Everyone remembers rain. I think rugby players have a special affinity for rain, when it is pouring down, and you are losing by 2, or 3 points, with as many minutes left to play. Chests are heaving after a break in play, trying, fighting to get oxygen and energy in, and vapour is rising in steam.
The rain pours, the drops skirting eyelids, sliding on the vaseline smeared there if you are a forward, part of the pack, but not noticed anyway. The captain making a secret signal, ball in hand, ready to take the free kick, the referee about to blow his whistle for the kick to be taken, but checking his watch anyway.
The ball about to be tapped, then thrown like a bullet into my chest, where I must grab it and hold, and be pushed over the line to get those 5 points. Must not fumble that slippery ball, or tumble when my team hit from behind to shove me over the line, as the other team line up, ready.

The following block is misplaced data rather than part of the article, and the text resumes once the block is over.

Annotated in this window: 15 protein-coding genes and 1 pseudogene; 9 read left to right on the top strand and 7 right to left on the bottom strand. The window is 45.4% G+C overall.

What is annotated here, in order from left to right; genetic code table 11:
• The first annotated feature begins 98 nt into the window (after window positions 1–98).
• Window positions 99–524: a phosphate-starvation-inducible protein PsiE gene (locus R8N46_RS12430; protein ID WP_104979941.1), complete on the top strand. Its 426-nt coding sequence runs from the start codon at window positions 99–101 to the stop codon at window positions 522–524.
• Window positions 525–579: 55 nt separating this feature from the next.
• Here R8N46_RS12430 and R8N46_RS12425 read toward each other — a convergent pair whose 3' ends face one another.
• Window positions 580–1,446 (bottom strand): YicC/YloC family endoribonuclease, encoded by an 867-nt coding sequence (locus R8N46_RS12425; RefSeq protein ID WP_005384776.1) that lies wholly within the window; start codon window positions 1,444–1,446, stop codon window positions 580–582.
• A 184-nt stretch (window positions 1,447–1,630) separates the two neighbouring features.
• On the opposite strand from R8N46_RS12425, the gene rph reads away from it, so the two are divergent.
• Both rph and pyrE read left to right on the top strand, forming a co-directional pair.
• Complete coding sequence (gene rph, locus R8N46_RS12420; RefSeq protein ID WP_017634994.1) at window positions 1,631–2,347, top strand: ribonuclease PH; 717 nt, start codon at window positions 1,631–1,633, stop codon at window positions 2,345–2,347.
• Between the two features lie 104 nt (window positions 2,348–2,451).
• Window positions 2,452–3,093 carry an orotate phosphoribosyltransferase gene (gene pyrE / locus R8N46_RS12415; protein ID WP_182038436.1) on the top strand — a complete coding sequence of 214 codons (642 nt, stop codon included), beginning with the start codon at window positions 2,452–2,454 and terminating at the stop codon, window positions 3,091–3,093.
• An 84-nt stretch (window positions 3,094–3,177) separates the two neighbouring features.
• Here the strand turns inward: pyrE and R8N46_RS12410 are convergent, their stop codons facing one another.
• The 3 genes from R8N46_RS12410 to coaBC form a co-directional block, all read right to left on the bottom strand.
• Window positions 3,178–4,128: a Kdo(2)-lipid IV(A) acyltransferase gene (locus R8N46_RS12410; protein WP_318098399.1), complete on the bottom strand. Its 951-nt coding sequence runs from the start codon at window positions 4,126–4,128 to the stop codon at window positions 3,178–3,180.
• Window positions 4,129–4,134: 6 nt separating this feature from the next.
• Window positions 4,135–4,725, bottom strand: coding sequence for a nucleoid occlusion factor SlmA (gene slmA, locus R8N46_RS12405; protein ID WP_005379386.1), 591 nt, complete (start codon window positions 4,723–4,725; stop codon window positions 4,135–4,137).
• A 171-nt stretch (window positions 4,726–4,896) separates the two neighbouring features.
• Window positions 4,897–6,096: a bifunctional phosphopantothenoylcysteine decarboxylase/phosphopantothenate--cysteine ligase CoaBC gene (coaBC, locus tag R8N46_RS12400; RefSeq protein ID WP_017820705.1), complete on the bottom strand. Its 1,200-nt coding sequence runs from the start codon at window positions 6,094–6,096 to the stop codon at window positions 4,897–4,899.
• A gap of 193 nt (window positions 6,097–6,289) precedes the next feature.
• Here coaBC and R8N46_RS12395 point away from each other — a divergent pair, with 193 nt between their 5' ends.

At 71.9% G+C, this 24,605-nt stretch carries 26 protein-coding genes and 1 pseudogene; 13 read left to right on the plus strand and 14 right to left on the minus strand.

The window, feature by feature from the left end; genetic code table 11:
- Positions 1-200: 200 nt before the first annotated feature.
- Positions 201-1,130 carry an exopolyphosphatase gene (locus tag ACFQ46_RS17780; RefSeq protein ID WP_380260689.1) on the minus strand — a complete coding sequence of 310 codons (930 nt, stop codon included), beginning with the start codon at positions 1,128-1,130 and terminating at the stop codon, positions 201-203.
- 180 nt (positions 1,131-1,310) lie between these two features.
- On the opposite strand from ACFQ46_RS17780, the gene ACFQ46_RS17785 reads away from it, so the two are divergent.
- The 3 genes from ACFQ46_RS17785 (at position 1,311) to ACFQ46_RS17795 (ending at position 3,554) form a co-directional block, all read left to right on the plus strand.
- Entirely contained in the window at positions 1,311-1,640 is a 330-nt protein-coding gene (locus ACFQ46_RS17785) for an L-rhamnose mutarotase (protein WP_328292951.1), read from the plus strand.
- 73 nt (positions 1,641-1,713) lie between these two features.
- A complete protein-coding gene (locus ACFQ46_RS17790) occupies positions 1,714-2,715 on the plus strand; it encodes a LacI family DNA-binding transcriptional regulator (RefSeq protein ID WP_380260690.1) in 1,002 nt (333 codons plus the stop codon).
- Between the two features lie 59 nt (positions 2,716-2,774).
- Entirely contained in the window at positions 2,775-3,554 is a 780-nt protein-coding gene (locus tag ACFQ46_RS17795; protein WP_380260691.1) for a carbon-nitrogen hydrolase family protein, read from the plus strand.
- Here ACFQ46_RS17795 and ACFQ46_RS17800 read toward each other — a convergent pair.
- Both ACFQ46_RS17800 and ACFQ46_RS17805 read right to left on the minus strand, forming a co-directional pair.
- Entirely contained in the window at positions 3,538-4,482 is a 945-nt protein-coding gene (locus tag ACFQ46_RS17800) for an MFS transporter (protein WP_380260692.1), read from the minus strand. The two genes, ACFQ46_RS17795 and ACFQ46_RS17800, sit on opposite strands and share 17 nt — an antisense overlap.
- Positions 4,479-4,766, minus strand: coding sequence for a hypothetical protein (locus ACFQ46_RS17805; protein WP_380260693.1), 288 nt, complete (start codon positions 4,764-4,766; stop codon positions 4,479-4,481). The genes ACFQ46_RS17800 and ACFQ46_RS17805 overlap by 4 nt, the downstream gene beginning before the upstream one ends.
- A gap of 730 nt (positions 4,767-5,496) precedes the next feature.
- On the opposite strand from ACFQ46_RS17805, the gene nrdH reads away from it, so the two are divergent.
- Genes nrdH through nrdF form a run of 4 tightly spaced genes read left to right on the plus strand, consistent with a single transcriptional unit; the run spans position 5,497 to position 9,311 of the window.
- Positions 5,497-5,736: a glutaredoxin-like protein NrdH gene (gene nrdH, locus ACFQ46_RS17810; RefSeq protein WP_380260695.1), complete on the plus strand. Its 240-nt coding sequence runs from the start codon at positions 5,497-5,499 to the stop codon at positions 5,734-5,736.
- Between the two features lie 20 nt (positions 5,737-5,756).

Then my team mate sees the butterfly in our path. Breaks away, scoops it up carefully, runs to a woman with an umbrella, watching, puts the butterfly on her arm. The referee looks on, bemused, then blows the whistle. The ball slaps into my sodden chest in the pouring rain. We charge, hit, hard.
But the butterfly is safe.
in the monsoon
one raindrop lands
on a butterfly
I learnt something that day. And life goes on.